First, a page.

Lift ground recipe: 3 tsp of watercolour masking fluid; 0.3 tsp of gouache; 0.5 tsp of warm water (known as Edinburgh lift). I painted thin and thick lines onto the plate using this lift ground.
Air dried the lift for 40 minutes.
Dried in the hot box for another ten minutes.
Flow coated the acrylic hard ground (see above) onto the plate.
When that was dry, I submerged the plate in a tray of warm water. Used a small-tipped brush to begin rubbing gently at the lift ground marks, which lifted off fairly easily.
After drying, I aquatinted the plate (see above).
Etching the plate
I coated the back with overlapping packing tape. I made a ‘suspension strip’ of packing tape so that I could dip the plate into the etching tank, leaving a strip of tape hanging over the top of the box.
The mordant is ferric chloride. I raised the plate out of the tank to check the etch after ten minutes. Hard ground lines: about 30 minutes to get deep black bite. Aquatint: 5 minutes for a light grey, 10 minutes for a deep grey, 15 minutes for a black, 20-30 minutes for a very deep black.
The ARE aquatint also holds up very well for spit bite.
Cleaning the plate
In a tray, add 4 tsps of soda ash to half a litre of warm water. Dissolve the soda ash completely. Submerge the plate in the tray. You can start gently scrubbing the resists off the plate within a few minutes, using a nail scrubber.
Et voila! I inked the plate using Akua soy-based intaglio inks, though I have also used Charbonnel oil-based etching inks too. The advantage of Akua is that they are easier to apply to and remove from the plate, and they are easier on the skin than trad. Inks. The disadvantage is that it takes a while to get used to them, particularly as it is really easy to over-wipe a plate inked with Akuas.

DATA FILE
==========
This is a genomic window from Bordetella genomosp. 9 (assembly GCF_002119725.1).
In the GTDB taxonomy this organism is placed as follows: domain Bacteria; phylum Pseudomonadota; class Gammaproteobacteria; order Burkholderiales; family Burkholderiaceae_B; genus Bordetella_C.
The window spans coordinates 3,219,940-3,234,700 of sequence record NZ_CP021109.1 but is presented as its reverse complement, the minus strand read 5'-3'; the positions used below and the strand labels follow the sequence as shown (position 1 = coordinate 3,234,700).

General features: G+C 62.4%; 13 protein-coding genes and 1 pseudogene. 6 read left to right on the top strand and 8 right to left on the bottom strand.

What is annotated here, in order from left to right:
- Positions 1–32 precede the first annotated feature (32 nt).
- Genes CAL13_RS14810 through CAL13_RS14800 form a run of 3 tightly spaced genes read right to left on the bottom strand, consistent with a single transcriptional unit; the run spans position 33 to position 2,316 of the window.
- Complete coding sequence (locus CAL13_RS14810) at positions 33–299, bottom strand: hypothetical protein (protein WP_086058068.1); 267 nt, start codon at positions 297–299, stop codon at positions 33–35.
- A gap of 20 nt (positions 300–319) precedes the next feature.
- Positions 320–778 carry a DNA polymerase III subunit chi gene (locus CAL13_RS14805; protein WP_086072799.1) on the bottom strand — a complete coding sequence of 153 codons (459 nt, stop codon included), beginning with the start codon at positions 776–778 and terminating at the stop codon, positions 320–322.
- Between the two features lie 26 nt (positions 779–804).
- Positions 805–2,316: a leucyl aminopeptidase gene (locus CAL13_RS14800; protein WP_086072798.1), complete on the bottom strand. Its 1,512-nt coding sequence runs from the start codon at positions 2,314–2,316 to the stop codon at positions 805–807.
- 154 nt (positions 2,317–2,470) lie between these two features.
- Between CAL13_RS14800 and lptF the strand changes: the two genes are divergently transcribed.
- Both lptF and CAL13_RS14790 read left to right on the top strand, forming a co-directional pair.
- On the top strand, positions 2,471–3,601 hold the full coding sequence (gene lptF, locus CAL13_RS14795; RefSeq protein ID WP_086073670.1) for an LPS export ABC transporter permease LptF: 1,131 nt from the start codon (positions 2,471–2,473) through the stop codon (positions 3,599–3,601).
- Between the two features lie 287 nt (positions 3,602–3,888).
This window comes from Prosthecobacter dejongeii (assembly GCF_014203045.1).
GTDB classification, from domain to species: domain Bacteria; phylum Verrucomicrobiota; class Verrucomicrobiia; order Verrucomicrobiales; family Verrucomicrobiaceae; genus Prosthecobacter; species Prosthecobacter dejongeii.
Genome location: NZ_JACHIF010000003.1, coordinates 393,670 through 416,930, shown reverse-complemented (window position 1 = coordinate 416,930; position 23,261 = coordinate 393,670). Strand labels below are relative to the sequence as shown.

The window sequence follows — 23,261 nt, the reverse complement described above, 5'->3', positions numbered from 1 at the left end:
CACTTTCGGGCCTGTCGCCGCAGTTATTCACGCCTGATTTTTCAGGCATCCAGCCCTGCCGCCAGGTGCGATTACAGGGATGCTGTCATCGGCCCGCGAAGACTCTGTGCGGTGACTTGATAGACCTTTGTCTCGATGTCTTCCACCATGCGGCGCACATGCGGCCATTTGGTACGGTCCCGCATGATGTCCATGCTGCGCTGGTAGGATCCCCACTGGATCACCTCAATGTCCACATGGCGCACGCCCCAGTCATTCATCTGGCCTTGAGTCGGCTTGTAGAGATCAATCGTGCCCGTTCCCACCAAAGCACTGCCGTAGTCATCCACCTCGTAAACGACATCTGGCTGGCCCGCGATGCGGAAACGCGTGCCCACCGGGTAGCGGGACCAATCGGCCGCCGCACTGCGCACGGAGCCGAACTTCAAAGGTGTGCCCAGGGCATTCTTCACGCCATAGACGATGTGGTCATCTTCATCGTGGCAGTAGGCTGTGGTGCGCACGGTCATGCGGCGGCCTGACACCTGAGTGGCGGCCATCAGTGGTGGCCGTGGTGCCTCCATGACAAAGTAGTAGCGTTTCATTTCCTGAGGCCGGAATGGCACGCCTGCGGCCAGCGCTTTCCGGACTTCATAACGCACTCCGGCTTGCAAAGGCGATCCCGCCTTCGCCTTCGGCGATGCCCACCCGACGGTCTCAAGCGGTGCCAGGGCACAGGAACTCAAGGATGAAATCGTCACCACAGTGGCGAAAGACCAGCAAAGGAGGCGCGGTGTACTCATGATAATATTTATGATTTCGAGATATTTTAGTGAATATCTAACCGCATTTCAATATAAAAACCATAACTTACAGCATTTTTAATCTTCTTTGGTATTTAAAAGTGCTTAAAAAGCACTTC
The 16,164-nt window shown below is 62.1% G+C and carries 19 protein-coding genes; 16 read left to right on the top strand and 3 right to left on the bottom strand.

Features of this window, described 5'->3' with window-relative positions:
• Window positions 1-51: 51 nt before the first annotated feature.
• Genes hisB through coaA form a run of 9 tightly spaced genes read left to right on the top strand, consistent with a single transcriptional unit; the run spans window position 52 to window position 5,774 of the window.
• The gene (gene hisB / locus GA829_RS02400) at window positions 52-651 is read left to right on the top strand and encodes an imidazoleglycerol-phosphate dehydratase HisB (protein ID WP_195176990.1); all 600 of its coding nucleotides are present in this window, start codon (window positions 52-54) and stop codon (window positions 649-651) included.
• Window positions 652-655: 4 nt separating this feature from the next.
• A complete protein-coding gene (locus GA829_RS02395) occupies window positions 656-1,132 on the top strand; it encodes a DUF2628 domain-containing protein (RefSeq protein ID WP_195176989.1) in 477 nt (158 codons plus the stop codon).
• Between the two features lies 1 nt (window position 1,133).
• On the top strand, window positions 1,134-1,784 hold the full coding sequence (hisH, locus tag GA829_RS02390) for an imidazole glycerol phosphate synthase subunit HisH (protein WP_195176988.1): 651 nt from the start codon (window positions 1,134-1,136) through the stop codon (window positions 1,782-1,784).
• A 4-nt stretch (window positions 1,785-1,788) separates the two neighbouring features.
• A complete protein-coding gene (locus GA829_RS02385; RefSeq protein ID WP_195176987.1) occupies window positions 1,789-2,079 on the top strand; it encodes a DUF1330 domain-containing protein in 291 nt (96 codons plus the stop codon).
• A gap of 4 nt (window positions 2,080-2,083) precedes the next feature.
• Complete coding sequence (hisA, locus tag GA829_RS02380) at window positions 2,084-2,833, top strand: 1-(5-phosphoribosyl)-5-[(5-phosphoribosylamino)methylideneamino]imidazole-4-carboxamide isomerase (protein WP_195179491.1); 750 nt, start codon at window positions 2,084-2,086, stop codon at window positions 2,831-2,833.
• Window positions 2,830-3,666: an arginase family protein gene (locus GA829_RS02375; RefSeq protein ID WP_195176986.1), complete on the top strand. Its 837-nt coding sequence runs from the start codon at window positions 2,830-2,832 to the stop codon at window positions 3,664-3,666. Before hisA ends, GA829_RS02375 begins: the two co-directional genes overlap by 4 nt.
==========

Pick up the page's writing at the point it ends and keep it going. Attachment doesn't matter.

The trickiest thing with the ARE products is getting the recipes just right, and timing how long one should allow them to dry/harden on the plate. After you experiment with that in your own studio (which may have different humidity/temperature/climate conditions which affect the processes), you’ll notice that making prints this way does not take significantly more time than the traditional way, and produces excellent prints, in a way that is better for your body and better for Planet Earth.
The above photo shows the fourth stage of another 8" x 8" copper plate etching. The numbers indicate the following:
1. The dark dots are the aquatint, sprayed on using an airbush and compressor.
2. The dark brown tints are stop out resist, to prevent the aquatint from biting on those areas.
3. The reddish-copper tone shows the exposed areas of the plate after being etched with an aquatint for a total of 30 minutes.
The next photo shows the inked up plate on the bed of the press, just before printing:
And here is the printed proof from the plate:
Altogether it's a very satisfying collection of etched marks -- hard ground line etching, drypoint, spit bite, and lift-ground aquatint. All that remains is to do a bit of 'push and pull' on certain areas, lightening them via scraping and burnishing, or darkening them via drypoint.
In the next blog post, I will go into much more detail about each step of the process of making a print like this using only acrylic resist etching materials.
I have now been using the non-toxic/acrylic resist etching materials enough, and getting good results from them consistently, that I felt confident in going on to create a new series of etchings on copper - the first that I've done formally in more than fifteen years. The image above is of an 8" x 8" plate. The face on the left has two layers, one spit bite, the next lift ground and aquatint. The word ASH is lift ground, and the line drawing below that is a hard ground etching. The hard ground is Pledge floor wax, flow coated onto the plate. The spit bite and aquatint resists were added by spraying a diluted mixture of Speedball screenfiller onto the plate with an airbrush and compressor. As you can see, the range of tones is about as good as you can get with tradtitional tar-based etching materials.
This is what the plate looks like. Note the depth of the etch:
This is my studio blog. I also have another blog, Praeterita, which contains more general art-related posts.